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The Oklahoma Department of Securities will investigate the closed brokerage firm of Fitzgerald, DeArman & Roberts Inc., officials said last week.

Administrator Susan Bryant said the investigation will focus on complaints about sales tactics used by the firm, which was closed Tuesday at the request of the federal Securities and Exchange Commission.Bryant also said her office will inquire about what happened to about $3.6 million raised by FDR through a stock offering last fall.

The administrator said examiners estimate the $3.6 million was raised for FDR through the offering of its corporate stock in November. FDR stock was traded on over-the-counter markets.

On Tuesday, auditors from the National Association of Securities Dealers and other regulators found the firm to be insolvent by about $1.5 million.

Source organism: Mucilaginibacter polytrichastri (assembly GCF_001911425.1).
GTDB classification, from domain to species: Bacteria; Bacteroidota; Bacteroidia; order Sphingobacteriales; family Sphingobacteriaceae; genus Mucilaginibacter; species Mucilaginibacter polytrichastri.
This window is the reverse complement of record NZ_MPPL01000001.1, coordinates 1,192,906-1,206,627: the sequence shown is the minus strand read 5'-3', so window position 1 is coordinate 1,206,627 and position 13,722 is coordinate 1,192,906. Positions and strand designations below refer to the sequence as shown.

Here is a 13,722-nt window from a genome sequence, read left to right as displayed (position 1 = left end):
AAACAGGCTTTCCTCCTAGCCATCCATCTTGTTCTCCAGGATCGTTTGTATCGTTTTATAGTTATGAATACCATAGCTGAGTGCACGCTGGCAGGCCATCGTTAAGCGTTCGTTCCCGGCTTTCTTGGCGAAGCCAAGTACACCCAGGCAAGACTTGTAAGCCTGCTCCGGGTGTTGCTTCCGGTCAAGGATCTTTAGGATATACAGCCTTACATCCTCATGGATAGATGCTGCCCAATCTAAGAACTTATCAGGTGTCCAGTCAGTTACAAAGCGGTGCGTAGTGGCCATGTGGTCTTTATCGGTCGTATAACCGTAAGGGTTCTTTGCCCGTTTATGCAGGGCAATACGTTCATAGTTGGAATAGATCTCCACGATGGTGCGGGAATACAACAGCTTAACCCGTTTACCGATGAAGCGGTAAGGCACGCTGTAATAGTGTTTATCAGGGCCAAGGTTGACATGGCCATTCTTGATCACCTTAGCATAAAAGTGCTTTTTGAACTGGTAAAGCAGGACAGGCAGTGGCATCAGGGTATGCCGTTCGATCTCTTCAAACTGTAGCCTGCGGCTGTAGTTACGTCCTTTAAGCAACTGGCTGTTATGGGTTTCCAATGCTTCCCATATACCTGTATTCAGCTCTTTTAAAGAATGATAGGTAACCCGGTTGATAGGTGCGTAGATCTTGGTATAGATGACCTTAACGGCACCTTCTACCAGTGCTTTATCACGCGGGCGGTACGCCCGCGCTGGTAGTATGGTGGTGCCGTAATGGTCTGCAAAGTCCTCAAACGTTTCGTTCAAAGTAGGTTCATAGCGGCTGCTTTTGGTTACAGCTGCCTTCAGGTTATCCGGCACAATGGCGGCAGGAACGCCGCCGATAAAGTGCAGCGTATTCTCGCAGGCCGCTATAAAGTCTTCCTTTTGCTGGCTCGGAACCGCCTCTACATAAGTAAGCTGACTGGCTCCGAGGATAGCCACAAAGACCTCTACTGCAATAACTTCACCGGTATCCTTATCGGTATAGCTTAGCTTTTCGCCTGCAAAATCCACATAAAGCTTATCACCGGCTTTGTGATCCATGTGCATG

Bryant said her office will investigate how the $3.6 million was spent by the firm.

"It certainly seems to be something we prudently should be looking at," she said.

The firm, with 20 offices in 10 states, including Utah, was turned over to a federal court trustee Tuesday.

Bryant said the department received several complaints before and after the closing from Oklahoma investors who had bought stock from FDR in a handful of penny-stock companies.

The complaints alleged FDR brokers Robert T. Adams Jr. and Robert D. Bell violated Oklahoma securities laws during their pitch for and sales of stock in three companies, according to an order issued Thursday by the state agency.

The companies were Goldcor Inc., a Costa Rican gold-mining operation; Noble Metal Recovery Ltd.; and Knightsbridge Marketing Ventures Inc.

In three U.S. District Court lawsuits filed in Tulsa, former FDR customers accuse the firm and its brokers of manipulating the companies' stock prices and of lying to investors about the companies' financial con-dition.

The company had a work force of about 450 and handled about 40,000 accounts and contracts with 30 brokers.

Fred Carlisle, chief executive officer of FDR, said last week the company was badly hurt by the Oct. 19 stock market crash.